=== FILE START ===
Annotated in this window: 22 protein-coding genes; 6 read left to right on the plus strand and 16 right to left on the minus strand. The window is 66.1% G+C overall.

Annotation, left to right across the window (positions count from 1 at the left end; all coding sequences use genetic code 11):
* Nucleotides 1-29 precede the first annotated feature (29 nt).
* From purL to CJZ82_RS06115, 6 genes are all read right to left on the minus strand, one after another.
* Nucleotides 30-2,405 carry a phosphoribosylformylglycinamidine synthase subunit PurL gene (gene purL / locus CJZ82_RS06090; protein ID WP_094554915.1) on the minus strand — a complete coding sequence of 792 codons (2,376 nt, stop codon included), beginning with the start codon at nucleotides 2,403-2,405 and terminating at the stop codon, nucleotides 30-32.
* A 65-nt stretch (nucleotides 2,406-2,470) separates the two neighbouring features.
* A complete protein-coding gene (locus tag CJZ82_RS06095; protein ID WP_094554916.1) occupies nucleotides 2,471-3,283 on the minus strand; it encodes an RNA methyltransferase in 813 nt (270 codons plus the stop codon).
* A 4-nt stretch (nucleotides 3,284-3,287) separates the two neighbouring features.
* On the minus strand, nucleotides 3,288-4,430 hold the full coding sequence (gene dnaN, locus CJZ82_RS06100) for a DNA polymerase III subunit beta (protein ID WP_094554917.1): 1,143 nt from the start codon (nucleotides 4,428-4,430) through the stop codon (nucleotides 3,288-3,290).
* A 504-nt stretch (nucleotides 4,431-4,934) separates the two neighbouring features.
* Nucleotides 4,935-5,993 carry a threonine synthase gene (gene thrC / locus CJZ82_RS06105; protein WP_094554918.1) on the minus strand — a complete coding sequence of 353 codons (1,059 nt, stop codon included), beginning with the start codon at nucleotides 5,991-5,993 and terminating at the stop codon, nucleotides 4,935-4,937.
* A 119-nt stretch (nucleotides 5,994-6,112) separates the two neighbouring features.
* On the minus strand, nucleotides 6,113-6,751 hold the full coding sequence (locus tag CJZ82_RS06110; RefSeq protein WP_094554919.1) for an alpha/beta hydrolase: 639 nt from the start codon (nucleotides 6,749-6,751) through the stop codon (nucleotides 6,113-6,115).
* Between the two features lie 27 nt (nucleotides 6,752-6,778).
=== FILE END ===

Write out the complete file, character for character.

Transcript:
Annotated in this window: 22 protein-coding genes; 6 read left to right on the plus strand and 16 right to left on the minus strand. The window is 66.1% G+C overall.

Annotation, left to right across the window (positions count from 1 at the left end; all coding sequences use genetic code 11):
* Nucleotides 1-29 precede the first annotated feature (29 nt).
* From purL to CJZ82_RS06115, 6 genes are all read right to left on the minus strand, one after another.
* Nucleotides 30-2,405 carry a phosphoribosylformylglycinamidine synthase subunit PurL gene (gene purL / locus CJZ82_RS06090; protein ID WP_094554915.1) on the minus strand — a complete coding sequence of 792 codons (2,376 nt, stop codon included), beginning with the start codon at nucleotides 2,403-2,405 and terminating at the stop codon, nucleotides 30-32.
* A 65-nt stretch (nucleotides 2,406-2,470) separates the two neighbouring features.
* A complete protein-coding gene (locus tag CJZ82_RS06095; protein ID WP_094554916.1) occupies nucleotides 2,471-3,283 on the minus strand; it encodes an RNA methyltransferase in 813 nt (270 codons plus the stop codon).
* A 4-nt stretch (nucleotides 3,284-3,287) separates the two neighbouring features.
* On the minus strand, nucleotides 3,288-4,430 hold the full coding sequence (gene dnaN, locus CJZ82_RS06100) for a DNA polymerase III subunit beta (protein ID WP_094554917.1): 1,143 nt from the start codon (nucleotides 4,428-4,430) through the stop codon (nucleotides 3,288-3,290).
* A 504-nt stretch (nucleotides 4,431-4,934) separates the two neighbouring features.
* Nucleotides 4,935-5,993 carry a threonine synthase gene (gene thrC / locus CJZ82_RS06105; protein WP_094554918.1) on the minus strand — a complete coding sequence of 353 codons (1,059 nt, stop codon included), beginning with the start codon at nucleotides 5,991-5,993 and terminating at the stop codon, nucleotides 4,935-4,937.
* A 119-nt stretch (nucleotides 5,994-6,112) separates the two neighbouring features.
* On the minus strand, nucleotides 6,113-6,751 hold the full coding sequence (locus tag CJZ82_RS06110; RefSeq protein WP_094554919.1) for an alpha/beta hydrolase: 639 nt from the start codon (nucleotides 6,749-6,751) through the stop codon (nucleotides 6,113-6,115).
* Between the two features lie 27 nt (nucleotides 6,752-6,778).